Independence Day, 1888
During the parade to celebrate our country’s one-hundred-and-twelfth birthday that hot Seventh Month day, I found the militaristic marching distasteful. But I giggled and pointed along with the rest of the crowd at the various horribles (as they call them) walking by. My favorite was policeman dressed as a British bobby pulling an outhouse on a cart labeled “Amesbury Lockup.”
Thee might be aware that, while the rest of our bustling mill town of Amesbury enjoyed a day of rest and festivities, babies can decide to come into the world at any moment. As a midwife I was fortunate to have none appearing so far, but if I was called to a birth, I would go.
After the parade the new statue of Josiah Bartlett, an Amesbury resident and the second signer of the Declaration of Independence, was to be dedicated. My friend and fellow Quaker, the famous abolitionist and poet John Greenleaf Whittier, had been asked to write a poem for the occasion. Because John did not care for public speaking a professor from Andover, the assigned reader, rose and cleared his throat. The familiar cadences ended thusly:
And thou, O Land he loved, rejoice
That in the countless years to come,
Whenever Freedom needs a voice,
These sculptured lips shall not be dumb!
It was just like John to make sure freedom was mentioned. After the speech, I found myself following some paces behind a tall colored man whose jaunty gait looked familiar.
“Akwasi,” I called. “Is that thee?”
He halted and craned his head to glance behind him. “That it surely is, Rose. What a delight to see thee.” He pivoted and held out both hands to greet me, squeezing my pale hands in his when I arrived. His smile was broad and white in his dark face, and smiling made his ears stick out farther than they usually did. He was a warm and generous member of the Society of Friends, but he hadn’t always been. John Whittier had sheltered a teenaged Akwasi in the hidden quarters in the cellar of the Meetinghouse as part of the Underground Railroad during the last year of the War for the Union. Akwasi had chosen to stay on in Amesbury even though not all local residents had welcomed him. He’d been diligent about his studies, mentored by John, and had become a member of the Meeting.
“Did thee hear the poem of Friend John?” I asked.
He released my hands and laid his right hand on his heart. “‘Whenever Freedom needs a voice, These sculptured lips shall not be dumb!’ Let us hope that comes to pass, Rose. Let us pray it does.”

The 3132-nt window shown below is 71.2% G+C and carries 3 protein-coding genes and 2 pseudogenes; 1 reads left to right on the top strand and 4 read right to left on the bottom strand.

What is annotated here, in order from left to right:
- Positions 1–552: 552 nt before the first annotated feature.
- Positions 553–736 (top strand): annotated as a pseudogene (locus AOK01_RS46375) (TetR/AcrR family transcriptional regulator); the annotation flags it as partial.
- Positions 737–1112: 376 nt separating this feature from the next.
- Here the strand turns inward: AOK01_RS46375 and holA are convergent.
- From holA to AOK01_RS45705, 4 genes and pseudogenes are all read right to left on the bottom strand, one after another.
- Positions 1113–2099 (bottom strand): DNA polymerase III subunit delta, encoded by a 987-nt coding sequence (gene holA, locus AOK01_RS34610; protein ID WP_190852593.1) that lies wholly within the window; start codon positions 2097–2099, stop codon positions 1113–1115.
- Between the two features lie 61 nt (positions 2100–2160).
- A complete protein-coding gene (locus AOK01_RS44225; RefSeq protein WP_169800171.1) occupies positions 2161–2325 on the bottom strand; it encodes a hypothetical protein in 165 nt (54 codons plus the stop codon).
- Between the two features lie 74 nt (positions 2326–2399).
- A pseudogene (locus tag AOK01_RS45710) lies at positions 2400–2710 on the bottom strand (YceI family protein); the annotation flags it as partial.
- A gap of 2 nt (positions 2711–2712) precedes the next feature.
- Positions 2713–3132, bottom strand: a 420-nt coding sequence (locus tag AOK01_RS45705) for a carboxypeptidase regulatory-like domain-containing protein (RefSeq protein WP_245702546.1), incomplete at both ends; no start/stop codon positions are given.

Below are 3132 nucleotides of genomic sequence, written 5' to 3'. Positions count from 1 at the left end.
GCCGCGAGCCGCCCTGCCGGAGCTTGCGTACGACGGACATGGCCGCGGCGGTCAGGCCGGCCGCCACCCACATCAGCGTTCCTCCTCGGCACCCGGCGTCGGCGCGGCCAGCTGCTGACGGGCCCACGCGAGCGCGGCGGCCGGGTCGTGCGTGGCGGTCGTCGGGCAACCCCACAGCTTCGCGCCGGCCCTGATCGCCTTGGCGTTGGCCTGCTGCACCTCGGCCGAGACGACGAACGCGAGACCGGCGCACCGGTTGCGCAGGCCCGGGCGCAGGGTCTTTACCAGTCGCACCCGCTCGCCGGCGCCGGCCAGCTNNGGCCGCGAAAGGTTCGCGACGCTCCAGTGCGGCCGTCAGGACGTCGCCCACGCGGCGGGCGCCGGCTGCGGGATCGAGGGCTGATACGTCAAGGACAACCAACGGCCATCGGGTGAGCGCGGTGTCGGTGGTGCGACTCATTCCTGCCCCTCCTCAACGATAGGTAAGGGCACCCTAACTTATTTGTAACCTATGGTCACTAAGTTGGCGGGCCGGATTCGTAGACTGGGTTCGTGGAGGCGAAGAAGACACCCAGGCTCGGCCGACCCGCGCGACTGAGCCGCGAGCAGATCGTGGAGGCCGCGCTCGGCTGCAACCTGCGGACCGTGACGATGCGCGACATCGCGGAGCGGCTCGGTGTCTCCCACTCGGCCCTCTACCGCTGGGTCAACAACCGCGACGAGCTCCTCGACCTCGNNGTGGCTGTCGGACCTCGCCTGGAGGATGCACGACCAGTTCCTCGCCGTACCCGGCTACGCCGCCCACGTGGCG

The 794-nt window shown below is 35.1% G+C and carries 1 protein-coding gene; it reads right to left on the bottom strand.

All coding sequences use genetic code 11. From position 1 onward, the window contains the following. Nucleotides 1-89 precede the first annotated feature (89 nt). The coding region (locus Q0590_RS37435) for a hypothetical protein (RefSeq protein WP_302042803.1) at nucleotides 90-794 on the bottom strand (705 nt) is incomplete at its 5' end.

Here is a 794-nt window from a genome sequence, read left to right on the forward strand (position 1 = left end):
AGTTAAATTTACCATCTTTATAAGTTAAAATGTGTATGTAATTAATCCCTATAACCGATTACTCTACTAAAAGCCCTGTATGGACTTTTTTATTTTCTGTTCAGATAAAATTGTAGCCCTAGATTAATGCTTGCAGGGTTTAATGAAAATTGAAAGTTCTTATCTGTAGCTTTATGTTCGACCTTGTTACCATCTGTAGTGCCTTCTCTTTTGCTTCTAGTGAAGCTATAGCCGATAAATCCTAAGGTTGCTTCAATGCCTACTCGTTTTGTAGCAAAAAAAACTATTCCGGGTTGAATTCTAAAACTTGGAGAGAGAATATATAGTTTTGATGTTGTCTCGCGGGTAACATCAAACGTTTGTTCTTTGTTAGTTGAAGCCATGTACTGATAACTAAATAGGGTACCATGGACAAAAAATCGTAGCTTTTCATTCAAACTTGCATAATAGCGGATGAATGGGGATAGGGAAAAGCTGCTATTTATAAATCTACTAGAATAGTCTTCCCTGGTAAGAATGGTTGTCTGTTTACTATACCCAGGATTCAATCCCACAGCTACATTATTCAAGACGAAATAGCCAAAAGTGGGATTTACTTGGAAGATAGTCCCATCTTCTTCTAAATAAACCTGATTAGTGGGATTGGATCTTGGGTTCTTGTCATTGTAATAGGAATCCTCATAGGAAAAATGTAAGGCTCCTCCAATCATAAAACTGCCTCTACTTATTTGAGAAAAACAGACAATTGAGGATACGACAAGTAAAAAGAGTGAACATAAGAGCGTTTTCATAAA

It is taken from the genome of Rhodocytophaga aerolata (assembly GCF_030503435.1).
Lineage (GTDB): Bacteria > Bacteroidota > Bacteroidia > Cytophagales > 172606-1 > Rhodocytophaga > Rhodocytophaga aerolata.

You can read more about Rose in Called To Justice, the second book in the “Quaker Midwife” historical mystery series.
Quaker midwife Rose Carroll is enjoying the 1888 Independence Day evening fireworks with her beau when a teenaged Quaker mill girl is found shot dead. After a former slave and fellow Quaker is accused of the murder, Rose delves into the crime, convinced of the man’s innocence. An ill-mannered mill manager, an Irish immigrant, and the victim’s young boyfriend come under suspicion even as Rose’s future with her handsome doctor suitor becomes unsure. Rose continues to deliver babies and listen to secrets, finally figuring out one criminal – only to be threatened by the murderer, with three lives at stake. Can she rescue herself, a baby, and her elderly midwifery teacher in time?
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About the author
National best-selling author Edith Maxwell is a 2017 double Agatha Award nominee for her historical mystery Delivering the Truth and her short story, “The Mayor and the Midwife.” She writes the Quaker Midwife Mysteries and the Local Foods Mysteries; as Maddie Day she writes the Country Store Mysteries and the Cozy Capers Book Group Mysteries. Her award-winning short crime fiction has appeared in many juried anthologies, and she is honored to served as President of Sisters in Crime New England.
A fourth-generation Californian and former tech writer, farmer, and doula, Maxwell now writes, cooks, gardens, and wastes time as a Facebook addict north of Boston with her beau and three cats. She blogs at Wicked Cozy Authors, Killer Characters, and with the Midnight Ink authors. Find her at edithmaxwell.com and elsewhere.
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Called To Justice is available at retail and online booksellers or you can ask your local library to get it for you.
Giveaway: Leave a comment below for your chance to win a print copy of Called To Justice. US entries only, please. The giveaway ends April 9, 2017. Good luck everyone!